Missionary Oblates of Mary Immaculate - Natal Province





Vol.3 Issue 4        May / June 2006









1. Top News:

Bishop Dominic Khumalo RIPBishop Dominic KHUMALO

Bishop Dominic Joseph Chwane KHUMALO OMI passed away on April 27 (Freedom Day) 2006 in Nazareth House Durban after a long illness.

He was born on 15 February 1919 in Maphumulo, Kwa Zulu Natal. As a young man he enjoyed serving at Mass for Fr Joseph L’HOTE OMI, his parish priest at home.

Father L’HOTE was the inspiration for his vocation. He was particularly inspired by Father’s spirit of prayer and his love for the people. He frequently recalled how Fr L’HOTE cared for them during an epidemic of Malaria when Dominic was a young boy. When he was 13 years old he told Father L’HOTE that he wanted to be a priest because he wanted “to do what Father did”. 

In 1934 he was sent to the minor seminary in Roma Lesotho to complete his schooling. In 1940, together with Jerome Mavundla, he was sent to the Oblate Novitiate at Inchanga and in 1941 he made his first Oblation at Inchanga, before Father Joseph KERAUTRET, OMI Vicar of Missions.

Brother KHUMALO and Brother MAVUNDLA were then sent to the Oblate Scholasticate in Lesotho to begin their preparation for priesthood. He was ordained priest, together with Father MAVUNDLA on 2 July 1946 by Bishop Delalle OMI. This was the last ordination the bishop conferred before his death later that year. He was the second Zulu Oblate Priest. Father MAVUNDLA was the first by a matter of seconds!

His first obedience was to the Oblate community at Inchanga. He remained there for 12 years. For many of those years he was boarding master in the Juniorate that produced such Oblates as Archbishop Buti TLHAGALE, Fr Stanley TEBELE, former Provincial in Northern Province, Fr Benedict MTHANTI, Fr Johannes NZIMANDE, Fr Michael NKOSI and many others

In 1962 he was appointed parish priest of Inanda. Then from 1964-1970 he devoted his time to preaching missions, largely in Zulu, throughout South Africa. Much of this was done together with Father MAVUNDLA.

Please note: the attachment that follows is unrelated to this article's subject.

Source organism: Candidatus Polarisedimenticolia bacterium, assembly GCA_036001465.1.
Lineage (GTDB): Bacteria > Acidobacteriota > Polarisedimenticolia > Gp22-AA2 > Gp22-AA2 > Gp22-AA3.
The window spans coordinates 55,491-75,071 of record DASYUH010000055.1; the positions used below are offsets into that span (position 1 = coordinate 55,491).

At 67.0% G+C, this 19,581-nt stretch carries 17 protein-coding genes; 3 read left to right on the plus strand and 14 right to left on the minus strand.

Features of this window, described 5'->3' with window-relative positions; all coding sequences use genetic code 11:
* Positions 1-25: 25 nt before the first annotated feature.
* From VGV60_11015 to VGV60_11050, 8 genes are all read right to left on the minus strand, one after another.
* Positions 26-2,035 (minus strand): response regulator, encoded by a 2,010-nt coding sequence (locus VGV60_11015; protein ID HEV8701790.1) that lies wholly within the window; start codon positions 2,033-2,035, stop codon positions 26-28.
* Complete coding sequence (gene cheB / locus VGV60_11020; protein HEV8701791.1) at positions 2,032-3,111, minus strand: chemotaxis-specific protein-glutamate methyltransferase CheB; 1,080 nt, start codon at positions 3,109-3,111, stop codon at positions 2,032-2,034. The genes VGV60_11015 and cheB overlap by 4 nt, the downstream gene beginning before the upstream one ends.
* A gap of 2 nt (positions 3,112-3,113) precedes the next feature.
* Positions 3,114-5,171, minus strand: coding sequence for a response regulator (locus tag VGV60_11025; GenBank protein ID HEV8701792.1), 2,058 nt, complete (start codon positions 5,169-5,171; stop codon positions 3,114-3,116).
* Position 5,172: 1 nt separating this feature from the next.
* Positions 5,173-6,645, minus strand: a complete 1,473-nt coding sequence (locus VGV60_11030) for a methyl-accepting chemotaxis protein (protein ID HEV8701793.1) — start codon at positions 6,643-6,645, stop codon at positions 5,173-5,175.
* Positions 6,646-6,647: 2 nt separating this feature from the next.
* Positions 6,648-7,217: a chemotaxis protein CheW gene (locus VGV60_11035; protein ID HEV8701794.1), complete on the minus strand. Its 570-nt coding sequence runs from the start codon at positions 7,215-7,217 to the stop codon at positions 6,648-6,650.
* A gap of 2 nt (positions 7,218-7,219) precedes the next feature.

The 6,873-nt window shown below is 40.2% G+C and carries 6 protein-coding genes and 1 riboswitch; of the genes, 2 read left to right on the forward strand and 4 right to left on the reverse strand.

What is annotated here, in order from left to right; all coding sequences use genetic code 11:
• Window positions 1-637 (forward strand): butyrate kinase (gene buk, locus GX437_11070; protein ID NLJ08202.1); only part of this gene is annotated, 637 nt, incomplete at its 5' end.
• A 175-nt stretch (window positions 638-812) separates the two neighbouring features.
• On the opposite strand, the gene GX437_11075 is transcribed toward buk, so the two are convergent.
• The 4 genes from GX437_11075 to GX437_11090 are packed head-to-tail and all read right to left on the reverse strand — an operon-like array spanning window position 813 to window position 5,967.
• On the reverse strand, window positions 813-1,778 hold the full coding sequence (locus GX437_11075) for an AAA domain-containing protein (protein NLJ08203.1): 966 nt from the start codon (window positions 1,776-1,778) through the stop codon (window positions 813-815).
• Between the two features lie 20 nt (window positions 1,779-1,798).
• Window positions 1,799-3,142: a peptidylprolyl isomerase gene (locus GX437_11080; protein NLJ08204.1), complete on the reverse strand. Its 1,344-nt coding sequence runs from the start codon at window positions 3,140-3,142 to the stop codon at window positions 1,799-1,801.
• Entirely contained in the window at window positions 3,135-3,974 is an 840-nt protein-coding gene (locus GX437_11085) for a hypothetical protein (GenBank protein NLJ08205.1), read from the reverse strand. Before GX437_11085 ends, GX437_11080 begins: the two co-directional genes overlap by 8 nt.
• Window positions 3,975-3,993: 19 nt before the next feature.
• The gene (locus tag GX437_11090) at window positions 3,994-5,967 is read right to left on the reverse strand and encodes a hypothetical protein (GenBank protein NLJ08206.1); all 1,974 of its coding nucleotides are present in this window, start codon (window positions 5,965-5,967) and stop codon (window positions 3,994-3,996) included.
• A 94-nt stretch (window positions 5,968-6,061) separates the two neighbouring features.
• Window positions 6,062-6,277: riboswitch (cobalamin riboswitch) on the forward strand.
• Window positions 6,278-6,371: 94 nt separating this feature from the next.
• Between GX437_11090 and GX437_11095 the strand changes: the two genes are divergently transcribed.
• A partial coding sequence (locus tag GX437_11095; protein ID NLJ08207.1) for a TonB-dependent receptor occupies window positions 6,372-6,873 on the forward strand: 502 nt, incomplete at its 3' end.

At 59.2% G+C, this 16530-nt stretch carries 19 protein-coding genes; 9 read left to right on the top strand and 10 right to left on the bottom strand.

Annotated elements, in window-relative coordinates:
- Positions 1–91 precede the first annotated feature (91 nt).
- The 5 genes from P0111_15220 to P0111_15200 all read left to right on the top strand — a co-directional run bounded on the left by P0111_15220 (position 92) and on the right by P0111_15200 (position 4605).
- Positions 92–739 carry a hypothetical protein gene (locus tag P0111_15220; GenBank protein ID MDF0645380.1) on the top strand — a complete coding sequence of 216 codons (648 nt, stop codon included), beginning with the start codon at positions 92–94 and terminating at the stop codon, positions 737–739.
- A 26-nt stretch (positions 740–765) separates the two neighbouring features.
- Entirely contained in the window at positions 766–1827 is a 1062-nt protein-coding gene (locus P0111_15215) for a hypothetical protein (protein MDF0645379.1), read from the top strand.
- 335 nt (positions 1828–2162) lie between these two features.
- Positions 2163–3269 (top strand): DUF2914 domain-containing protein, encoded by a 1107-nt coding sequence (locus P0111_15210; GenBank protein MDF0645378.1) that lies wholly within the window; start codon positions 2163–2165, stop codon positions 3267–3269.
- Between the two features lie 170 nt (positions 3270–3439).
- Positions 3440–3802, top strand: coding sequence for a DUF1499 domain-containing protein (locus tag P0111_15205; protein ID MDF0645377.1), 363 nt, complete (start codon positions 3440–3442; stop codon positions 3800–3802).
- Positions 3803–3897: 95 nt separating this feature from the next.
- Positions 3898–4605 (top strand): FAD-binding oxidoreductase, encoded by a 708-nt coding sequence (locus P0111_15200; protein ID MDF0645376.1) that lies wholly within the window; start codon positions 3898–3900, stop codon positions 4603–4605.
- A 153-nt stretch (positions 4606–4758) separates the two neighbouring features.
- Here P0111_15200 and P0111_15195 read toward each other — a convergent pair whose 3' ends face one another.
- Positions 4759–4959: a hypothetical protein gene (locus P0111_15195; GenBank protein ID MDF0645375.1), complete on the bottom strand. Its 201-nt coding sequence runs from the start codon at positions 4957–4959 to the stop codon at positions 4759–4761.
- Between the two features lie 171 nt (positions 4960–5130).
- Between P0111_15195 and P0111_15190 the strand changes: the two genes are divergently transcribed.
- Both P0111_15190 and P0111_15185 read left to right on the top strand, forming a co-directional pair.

They complemented on another very well. MAVUNDLA was a great story teller who would evangelise by recounting many stories of his experiences in great depth, some of which, in the words of one of his Oblate brothers “were possibly true”! KHUMALO presented a warm heart and sound doctrine.

In 1970 he was appointed parish priest of Esigodini in Pietermaritzburg and also taught in the Catechists school there. At various times, he was a provincial councillor of the Oblates in the Natal Province. In May 1974 he was appointed Episcopal vicar of Vulindlela.

On 4 May 1978 he was ordained Bishop of Buxentum and appointed Auxiliary Bishop of Durban. He was the second Zulu Oblate to be appointed a bishop in the church after Archbishop Peter BUTELEZI, thus continuing his charism of number two!

His leadership style was to be close to people and caring for them. He had a big heart and took an interest in individuals. He was a man who epitomised the manifestation of African Christian values in the Church. These included respect for people, the building of community, care and support of African Christian structures in the Church and spending time in being with people in their communities, at local events and celebrations.

He did a lot of work in helping to support and encourage the African women organizations in the Archdiocese. He also worked for the development of the local congregations of women religious.

In these ways, his life and activity were a witness to true African inculturation.

2. Good News About Ministry:

First  Graduation at SJTI